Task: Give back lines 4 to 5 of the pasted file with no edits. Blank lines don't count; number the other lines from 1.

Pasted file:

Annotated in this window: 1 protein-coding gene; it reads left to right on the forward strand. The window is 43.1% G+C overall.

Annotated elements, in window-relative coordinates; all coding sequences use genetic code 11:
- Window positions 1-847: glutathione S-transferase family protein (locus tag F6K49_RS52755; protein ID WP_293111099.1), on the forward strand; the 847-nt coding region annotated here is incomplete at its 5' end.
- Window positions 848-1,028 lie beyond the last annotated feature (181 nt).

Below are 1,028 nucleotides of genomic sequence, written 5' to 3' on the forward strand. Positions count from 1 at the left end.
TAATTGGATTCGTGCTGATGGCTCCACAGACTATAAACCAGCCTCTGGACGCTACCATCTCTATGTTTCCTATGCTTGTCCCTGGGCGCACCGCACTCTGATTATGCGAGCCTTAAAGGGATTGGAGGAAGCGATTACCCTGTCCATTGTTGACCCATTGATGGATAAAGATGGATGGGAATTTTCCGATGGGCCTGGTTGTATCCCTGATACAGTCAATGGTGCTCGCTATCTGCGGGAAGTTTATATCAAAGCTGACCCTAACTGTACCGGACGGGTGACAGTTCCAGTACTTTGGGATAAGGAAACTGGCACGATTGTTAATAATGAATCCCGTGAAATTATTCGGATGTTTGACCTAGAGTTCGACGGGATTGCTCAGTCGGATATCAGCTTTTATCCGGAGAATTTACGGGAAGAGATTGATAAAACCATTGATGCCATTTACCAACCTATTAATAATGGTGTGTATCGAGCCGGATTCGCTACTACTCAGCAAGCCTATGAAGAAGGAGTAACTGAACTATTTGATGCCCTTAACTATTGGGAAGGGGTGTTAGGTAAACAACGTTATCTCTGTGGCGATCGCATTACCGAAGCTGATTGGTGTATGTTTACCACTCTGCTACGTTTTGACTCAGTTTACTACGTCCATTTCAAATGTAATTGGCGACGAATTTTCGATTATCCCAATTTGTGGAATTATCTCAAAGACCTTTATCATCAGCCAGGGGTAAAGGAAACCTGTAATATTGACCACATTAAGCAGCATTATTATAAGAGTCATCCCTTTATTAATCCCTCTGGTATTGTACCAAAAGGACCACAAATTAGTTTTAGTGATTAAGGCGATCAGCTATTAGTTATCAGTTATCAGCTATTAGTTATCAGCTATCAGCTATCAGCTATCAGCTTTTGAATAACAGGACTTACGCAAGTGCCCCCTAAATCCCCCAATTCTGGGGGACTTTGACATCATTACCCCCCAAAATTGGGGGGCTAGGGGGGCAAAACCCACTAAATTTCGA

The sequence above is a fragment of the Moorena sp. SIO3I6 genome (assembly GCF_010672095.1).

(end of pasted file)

- Window positions 848-1,028 lie beyond the last annotated feature (181 nt).

Below are 1,028 nucleotides of genomic sequence, written 5' to 3' on the forward strand. Positions count from 1 at the left end.